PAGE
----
and World Food Programme
, developed guidelines for micronutrient powders to be used in times of emergencies around the same time.
“The WHO guidance for 15 essential vitamins and minerals served as a template for us to develop Little Bits,” Terry says.
An issue like childhood malnutrition can’t be addressed by one person, one company or even one sector, Terry admits, which is why Amway works closely with global NGOs and the Global Alliance for Improved Nutrition.
“We are members of the United Nations Scaling Up Nutrition Business Network, which is a part of the UN movement to engage the private sector, civil society, the donor community and country-level governments to address this issue on the ground,” Terry says. “We learn through these partners and contribute to the solutions-focused conversations where we can.”
And keeping an eye on the small successes is just as important as amounting a heavy attack when it comes to such a large issue as child hunger.
“Every day a child receives Nutrilite Little Bits as part of their diet, they are getting necessary and critical nutrients that are fortifying their bodies for growth and helping fight off bad things they may be exposed to in their environments,” Terry says. “We are dedicated to helping children reach their fifth birthday. This takes a sustained approach and commitment.”
Little Bits is a part of an ongoing intervention effort, along with food, education and regular health assessments until a child’s fifth year, Terry says. Amway plans to reach at least 20,000 children by 2017.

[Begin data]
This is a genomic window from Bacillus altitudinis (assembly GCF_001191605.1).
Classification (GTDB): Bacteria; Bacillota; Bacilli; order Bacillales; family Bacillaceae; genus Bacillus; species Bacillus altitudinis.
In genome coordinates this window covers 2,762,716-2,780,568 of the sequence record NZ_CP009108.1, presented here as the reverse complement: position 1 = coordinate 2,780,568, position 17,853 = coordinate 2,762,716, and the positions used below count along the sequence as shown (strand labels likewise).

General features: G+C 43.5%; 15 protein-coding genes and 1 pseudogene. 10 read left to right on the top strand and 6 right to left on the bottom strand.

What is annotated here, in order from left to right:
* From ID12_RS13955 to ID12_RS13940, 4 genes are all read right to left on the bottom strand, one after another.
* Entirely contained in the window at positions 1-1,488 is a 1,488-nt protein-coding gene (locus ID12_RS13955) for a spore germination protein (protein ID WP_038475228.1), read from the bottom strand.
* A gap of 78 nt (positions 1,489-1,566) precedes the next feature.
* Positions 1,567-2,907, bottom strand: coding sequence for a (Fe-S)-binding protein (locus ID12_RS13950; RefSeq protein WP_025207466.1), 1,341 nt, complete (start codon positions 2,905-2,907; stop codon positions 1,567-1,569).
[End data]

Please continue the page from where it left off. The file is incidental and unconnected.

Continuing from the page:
“Frankly, though, success is more about long-term health outcomes as opposed to reaching as many kids as possible,” Terry says. “We want to make sure that the children benefiting from the Power of 5 Campaign with Little Bits achieve a healthy state defined by not being stunted in stature. Stunted growth is the globally recognized measure for malnutrition.”
At Amway, Terry works with key in-company partners, the Nutrilite product development team, marketing and public relations to ensure Little Bits gets to the right place at the right time.
“My focus is and has always been on human behavior and the drivers of human behavior,” he says. “I have worked in the corporate responsibility, sustainable development space for 20 years and have not just seen the space evolve, but have been an active participant in the shaping of this discipline. Essentially, CSR is about social investments, which require a return to the business and to society.”
Another experience Terry has drawn from tremendously when formulating strategies and partnerships is his experience in the global health and development world for NGOs. And, of course, he is also committed to ensure people are hearing the story of why a product like Little Bits is necessary.
“It’s key that we use this story to invite people to join us in this effort to fight childhood malnutrition - the more people involved, the better,” Terry says. “Equally time intensive is our external partnering. Daily we are working with our NGO partners all over the world to ensure that the product is where it needs to be, the communications and training is in place, and critical needs are being responded to.”
For more information on Amway’s Nutrilite brand, visit http://www.amway.com/nutrition/nutrilite
For more on Little Bits, visit http://nutrilite.com/littlebits/
Matthew Russell is the Project Editor for UIX Grand Rapids. Contact him at [email protected]
Photography courtesy of Amway